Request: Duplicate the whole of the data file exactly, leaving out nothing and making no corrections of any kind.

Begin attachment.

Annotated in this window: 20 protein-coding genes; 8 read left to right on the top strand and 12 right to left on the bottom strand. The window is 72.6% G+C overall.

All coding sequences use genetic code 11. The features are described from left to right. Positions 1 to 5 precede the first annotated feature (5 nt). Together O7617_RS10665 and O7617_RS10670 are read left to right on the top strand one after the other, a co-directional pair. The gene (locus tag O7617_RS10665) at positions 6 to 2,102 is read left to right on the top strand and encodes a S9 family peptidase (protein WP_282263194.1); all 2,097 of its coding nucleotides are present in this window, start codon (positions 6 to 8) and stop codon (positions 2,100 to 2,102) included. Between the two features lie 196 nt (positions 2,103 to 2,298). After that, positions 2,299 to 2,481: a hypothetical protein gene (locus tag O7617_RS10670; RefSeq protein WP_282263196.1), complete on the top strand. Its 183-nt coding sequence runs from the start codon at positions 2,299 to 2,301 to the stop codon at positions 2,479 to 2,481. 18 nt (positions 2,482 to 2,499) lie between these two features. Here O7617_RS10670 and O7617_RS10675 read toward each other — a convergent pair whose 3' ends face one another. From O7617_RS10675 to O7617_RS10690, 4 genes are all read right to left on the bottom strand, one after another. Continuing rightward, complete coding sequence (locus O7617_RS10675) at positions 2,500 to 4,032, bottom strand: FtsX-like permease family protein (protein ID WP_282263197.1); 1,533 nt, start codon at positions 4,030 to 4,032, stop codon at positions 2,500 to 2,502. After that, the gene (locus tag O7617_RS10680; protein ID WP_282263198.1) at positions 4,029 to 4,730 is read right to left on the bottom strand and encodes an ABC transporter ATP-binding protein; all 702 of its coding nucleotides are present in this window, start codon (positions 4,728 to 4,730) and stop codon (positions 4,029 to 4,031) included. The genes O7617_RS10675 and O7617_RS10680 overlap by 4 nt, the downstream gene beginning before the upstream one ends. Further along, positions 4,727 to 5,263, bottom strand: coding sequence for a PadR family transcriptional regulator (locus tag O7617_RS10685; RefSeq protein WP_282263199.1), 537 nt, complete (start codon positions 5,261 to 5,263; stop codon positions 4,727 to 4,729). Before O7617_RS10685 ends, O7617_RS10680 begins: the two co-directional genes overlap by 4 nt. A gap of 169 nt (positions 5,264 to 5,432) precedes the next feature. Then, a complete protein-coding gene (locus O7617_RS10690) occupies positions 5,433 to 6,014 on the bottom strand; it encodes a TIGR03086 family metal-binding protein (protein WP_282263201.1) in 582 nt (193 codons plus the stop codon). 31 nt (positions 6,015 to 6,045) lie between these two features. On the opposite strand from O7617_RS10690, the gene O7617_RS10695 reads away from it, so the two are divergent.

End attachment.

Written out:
Annotated in this window: 20 protein-coding genes; 8 read left to right on the top strand and 12 right to left on the bottom strand. The window is 72.6% G+C overall.

All coding sequences use genetic code 11. The features are described from left to right. Positions 1 to 5 precede the first annotated feature (5 nt). Together O7617_RS10665 and O7617_RS10670 are read left to right on the top strand one after the other, a co-directional pair. The gene (locus tag O7617_RS10665) at positions 6 to 2,102 is read left to right on the top strand and encodes a S9 family peptidase (protein WP_282263194.1); all 2,097 of its coding nucleotides are present in this window, start codon (positions 6 to 8) and stop codon (positions 2,100 to 2,102) included. Between the two features lie 196 nt (positions 2,103 to 2,298). After that, positions 2,299 to 2,481: a hypothetical protein gene (locus tag O7617_RS10670; RefSeq protein WP_282263196.1), complete on the top strand. Its 183-nt coding sequence runs from the start codon at positions 2,299 to 2,301 to the stop codon at positions 2,479 to 2,481. 18 nt (positions 2,482 to 2,499) lie between these two features. Here O7617_RS10670 and O7617_RS10675 read toward each other — a convergent pair whose 3' ends face one another. From O7617_RS10675 to O7617_RS10690, 4 genes are all read right to left on the bottom strand, one after another. Continuing rightward, complete coding sequence (locus O7617_RS10675) at positions 2,500 to 4,032, bottom strand: FtsX-like permease family protein (protein ID WP_282263197.1); 1,533 nt, start codon at positions 4,030 to 4,032, stop codon at positions 2,500 to 2,502. After that, the gene (locus tag O7617_RS10680; protein ID WP_282263198.1) at positions 4,029 to 4,730 is read right to left on the bottom strand and encodes an ABC transporter ATP-binding protein; all 702 of its coding nucleotides are present in this window, start codon (positions 4,728 to 4,730) and stop codon (positions 4,029 to 4,031) included. The genes O7617_RS10675 and O7617_RS10680 overlap by 4 nt, the downstream gene beginning before the upstream one ends. Further along, positions 4,727 to 5,263, bottom strand: coding sequence for a PadR family transcriptional regulator (locus tag O7617_RS10685; RefSeq protein WP_282263199.1), 537 nt, complete (start codon positions 5,261 to 5,263; stop codon positions 4,727 to 4,729). Before O7617_RS10685 ends, O7617_RS10680 begins: the two co-directional genes overlap by 4 nt. A gap of 169 nt (positions 5,264 to 5,432) precedes the next feature. Then, a complete protein-coding gene (locus O7617_RS10690) occupies positions 5,433 to 6,014 on the bottom strand; it encodes a TIGR03086 family metal-binding protein (protein WP_282263201.1) in 582 nt (193 codons plus the stop codon). 31 nt (positions 6,015 to 6,045) lie between these two features. On the opposite strand from O7617_RS10690, the gene O7617_RS10695 reads away from it, so the two are divergent.